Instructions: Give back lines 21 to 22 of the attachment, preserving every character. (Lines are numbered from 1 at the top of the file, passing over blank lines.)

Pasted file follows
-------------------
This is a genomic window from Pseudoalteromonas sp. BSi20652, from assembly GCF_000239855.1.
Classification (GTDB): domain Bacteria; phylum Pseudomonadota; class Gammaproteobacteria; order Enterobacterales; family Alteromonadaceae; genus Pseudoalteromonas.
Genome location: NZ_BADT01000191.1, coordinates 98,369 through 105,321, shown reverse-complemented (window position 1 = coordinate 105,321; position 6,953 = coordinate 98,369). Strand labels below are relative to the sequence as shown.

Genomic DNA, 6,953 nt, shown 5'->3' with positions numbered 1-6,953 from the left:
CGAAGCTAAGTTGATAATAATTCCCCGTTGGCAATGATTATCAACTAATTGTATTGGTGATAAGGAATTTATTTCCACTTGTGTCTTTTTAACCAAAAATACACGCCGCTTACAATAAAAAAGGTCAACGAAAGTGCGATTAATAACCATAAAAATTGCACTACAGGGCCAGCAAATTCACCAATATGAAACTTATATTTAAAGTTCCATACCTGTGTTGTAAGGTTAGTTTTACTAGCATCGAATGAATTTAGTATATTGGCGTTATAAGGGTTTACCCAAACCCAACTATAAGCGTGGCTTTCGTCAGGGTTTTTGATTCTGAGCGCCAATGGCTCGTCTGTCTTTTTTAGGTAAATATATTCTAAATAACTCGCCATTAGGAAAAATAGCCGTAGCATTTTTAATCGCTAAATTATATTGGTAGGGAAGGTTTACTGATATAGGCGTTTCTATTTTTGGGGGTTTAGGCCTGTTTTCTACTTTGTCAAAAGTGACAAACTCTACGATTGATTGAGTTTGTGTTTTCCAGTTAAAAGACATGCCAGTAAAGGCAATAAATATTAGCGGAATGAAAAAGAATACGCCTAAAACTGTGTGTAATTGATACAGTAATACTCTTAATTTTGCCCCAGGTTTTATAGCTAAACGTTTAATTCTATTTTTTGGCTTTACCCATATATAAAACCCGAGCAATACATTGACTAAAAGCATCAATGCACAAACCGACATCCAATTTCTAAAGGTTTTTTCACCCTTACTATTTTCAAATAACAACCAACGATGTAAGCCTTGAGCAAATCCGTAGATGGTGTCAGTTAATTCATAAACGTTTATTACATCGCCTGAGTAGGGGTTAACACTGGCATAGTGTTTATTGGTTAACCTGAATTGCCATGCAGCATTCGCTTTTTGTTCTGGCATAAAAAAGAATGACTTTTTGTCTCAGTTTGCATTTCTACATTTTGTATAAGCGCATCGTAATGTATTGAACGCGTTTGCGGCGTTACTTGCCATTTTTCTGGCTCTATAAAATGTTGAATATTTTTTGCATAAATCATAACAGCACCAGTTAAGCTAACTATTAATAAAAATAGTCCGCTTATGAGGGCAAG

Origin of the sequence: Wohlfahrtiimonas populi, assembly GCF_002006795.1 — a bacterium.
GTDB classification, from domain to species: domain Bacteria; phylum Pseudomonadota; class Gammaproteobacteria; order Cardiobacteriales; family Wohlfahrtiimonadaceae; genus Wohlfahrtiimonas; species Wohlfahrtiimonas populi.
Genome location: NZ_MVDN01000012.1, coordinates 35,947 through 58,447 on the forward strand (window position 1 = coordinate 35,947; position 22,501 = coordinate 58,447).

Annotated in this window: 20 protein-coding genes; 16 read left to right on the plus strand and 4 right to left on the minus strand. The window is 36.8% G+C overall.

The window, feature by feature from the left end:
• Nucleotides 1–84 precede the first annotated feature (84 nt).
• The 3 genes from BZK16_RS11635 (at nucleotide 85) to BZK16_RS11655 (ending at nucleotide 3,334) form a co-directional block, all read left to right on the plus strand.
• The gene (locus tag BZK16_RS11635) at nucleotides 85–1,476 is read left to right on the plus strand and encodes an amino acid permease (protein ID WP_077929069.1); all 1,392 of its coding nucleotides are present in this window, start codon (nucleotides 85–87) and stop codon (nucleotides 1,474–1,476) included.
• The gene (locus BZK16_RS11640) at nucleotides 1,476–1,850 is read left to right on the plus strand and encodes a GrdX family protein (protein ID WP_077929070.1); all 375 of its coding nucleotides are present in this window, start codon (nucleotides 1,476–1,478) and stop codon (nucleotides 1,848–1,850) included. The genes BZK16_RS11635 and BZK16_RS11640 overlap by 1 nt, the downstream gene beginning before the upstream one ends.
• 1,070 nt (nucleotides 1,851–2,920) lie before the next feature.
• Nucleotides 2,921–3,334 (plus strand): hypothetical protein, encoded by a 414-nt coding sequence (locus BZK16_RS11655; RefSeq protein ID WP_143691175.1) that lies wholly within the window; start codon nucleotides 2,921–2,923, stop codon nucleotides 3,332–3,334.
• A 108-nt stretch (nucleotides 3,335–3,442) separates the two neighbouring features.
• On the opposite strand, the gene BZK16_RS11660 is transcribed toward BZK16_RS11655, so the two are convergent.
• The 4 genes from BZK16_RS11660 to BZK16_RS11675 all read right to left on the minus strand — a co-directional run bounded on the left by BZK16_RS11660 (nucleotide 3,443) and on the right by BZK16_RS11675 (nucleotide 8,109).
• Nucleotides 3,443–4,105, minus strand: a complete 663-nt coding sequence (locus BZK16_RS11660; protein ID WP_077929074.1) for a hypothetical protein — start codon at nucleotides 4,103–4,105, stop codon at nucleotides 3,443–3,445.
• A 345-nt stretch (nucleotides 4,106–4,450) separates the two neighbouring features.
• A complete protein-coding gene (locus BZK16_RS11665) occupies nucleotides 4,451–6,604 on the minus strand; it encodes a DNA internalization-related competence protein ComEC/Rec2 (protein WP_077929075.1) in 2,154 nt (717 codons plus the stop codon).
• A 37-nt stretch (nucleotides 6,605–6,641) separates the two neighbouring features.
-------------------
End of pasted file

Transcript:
• A 345-nt stretch (nucleotides 4,106–4,450) separates the two neighbouring features.
• A complete protein-coding gene (locus BZK16_RS11665) occupies nucleotides 4,451–6,604 on the minus strand; it encodes a DNA internalization-related competence protein ComEC/Rec2 (protein WP_077929075.1) in 2,154 nt (717 codons plus the stop codon).